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The road home: A journey of memory, hope

co-meditation-sunset.jpgWhile in the U.S. Army for 20 years, I identified my home of record as St. Louis, Missouri, where I was raised on the south side in a home where my parents both worked full time to make ends meet. Life wasn’t a battle for survival, but it was a struggle from pay day to pay day.

Though now a Tennessee resident, when I speak of home I still focus on Missouri, especially the Ozarks where I was born and spent six formative years of childhood.

Recently I returned to the Ozarks near Fort Leonard Wood. There for three days, I faced an epiphany, an experience of both sadness and joy. Experiences that brought me closer to reality. Something happened that was unforeseen and unanticipated, something that wasn’t on my list of objectives for this trip. The result was a new personal “awareness” and sensitivity toward my own well-being.

The Ozarks surrounding Fort Leonard Wood was where I played with my uncles and cousins. We explored caves, woods, and hills. We fished, hunted and played hide and seek in the woods and in season, climbed persimmon trees and picked the fruit when it was ripe enough to eat.


The major objective of this newest visit was to reconnect with friends, family and former members of the Newburgh United Methodist Church. I wanted to strengthen relationships with those who had been significant others in my pilgrimage through life.

On this visit, I met members of this Newburgh congregation, where I had served for eight years as pastor. One startling demographic of this 40-member church concerned the educational level of its membership: highly educated and professional leaders, some 50% of the group had earned masters degrees. We had two doctors — Lute and Beth – who immigrated to the United States from South Africa.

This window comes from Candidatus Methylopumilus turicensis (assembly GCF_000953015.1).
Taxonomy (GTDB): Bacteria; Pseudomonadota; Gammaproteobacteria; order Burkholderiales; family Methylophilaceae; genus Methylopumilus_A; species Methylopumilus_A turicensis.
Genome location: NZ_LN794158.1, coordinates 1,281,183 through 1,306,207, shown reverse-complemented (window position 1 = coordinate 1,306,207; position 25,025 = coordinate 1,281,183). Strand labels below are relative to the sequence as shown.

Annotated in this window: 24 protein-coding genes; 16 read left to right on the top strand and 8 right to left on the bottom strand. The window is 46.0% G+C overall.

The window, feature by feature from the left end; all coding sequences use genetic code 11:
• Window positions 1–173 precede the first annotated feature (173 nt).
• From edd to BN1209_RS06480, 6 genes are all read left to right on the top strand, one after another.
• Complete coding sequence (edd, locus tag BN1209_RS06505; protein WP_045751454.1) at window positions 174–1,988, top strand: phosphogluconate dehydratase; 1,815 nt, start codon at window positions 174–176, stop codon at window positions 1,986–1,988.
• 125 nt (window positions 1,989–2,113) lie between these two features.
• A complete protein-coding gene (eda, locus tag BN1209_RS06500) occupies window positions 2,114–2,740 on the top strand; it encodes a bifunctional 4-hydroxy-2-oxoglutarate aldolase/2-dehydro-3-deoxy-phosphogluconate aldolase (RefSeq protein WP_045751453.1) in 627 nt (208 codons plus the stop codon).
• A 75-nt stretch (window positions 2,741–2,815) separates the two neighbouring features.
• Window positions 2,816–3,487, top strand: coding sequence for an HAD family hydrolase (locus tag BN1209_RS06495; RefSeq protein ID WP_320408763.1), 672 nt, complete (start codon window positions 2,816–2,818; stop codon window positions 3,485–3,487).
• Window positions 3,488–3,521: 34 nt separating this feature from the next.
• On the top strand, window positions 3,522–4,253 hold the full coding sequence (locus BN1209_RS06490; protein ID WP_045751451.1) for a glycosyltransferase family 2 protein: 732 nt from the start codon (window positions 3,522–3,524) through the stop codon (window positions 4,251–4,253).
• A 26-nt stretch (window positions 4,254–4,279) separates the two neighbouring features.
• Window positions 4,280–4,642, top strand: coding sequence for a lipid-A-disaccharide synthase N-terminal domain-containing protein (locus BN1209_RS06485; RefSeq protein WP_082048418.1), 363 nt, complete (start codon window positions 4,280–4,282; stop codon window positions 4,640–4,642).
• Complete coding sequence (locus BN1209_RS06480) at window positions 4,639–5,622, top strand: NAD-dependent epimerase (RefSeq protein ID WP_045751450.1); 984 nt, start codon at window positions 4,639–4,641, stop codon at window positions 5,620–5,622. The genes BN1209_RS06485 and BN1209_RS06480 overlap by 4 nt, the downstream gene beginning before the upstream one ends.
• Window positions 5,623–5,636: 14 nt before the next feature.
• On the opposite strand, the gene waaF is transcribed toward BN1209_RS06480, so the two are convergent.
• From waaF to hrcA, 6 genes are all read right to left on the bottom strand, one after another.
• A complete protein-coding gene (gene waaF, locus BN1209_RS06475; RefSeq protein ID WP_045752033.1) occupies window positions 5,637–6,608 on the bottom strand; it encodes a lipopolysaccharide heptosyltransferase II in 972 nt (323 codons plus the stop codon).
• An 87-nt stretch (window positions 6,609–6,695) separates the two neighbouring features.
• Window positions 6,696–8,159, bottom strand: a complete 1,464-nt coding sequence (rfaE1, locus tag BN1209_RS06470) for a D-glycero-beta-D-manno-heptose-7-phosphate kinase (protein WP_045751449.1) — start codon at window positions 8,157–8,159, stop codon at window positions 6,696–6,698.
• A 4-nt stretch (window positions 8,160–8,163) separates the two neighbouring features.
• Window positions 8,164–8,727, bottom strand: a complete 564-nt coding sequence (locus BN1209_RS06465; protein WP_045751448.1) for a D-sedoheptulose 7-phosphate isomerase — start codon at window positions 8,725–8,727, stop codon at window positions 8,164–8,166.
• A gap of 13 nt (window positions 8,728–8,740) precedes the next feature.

Newburgh 40 years ago was a bustling and financially independent railroad town, but with modernization and the scraping of the steam engine the community took it “on the nose” economically. A mass exodus of jobs and workers sent the town into a decline, dropping its population to a mere 400.

While there I made friends, good friends. On this visit, I hosted a a dinner for them at the local Shoney’s. Of this original group of dedicated church members, only a handful remained. Though in their 70s and 80s now, they remained enthusiastic and healthy enough to drive the distance for a dinner/reunion with their former pastor. The, each and everyone, still served their community and church, and shared an occasional glass of wine.

My Epiphany

So this renewal, this aforementioned epiphany, began for me. I was confronted with the knowledge that two-thirds of my friends from this dynamic church had died or moved on. The camaraderie arising from this dinner gathering strengthened my bonds with and feelings for Beth, Renata, Bob, Irene, Ruth, and Gordon. We dined on an Ozark dinner of frog legs, chicken and beef dishes. Throughout this period of fellowship, I relived some of the “good old days” we had together. The presence of these good people made me feel a better person and renewed my sense of achievement. I recognized that they had made a positive contribution to my life and had enabled me to find an elevated sense of self-esteem.

In this area, this county near Fort Leonard Wood, I still have a few aunts, uncles and cousins. Their number has dwindled since my last visit. The bell has “tolled” for a dozen of them in the last eight years. These family members from my mother’s side were supporting and accepting of me and contributed to our well-being; my mother was a single parent at age 18. These precious relatives helped raise me in an environment of loving care. Over the years, I’ve continued to express my gratitude, verbally, and with gifts, or frequent phone calls, for their daily positive confirmations of my value in childhood, especially those first six years.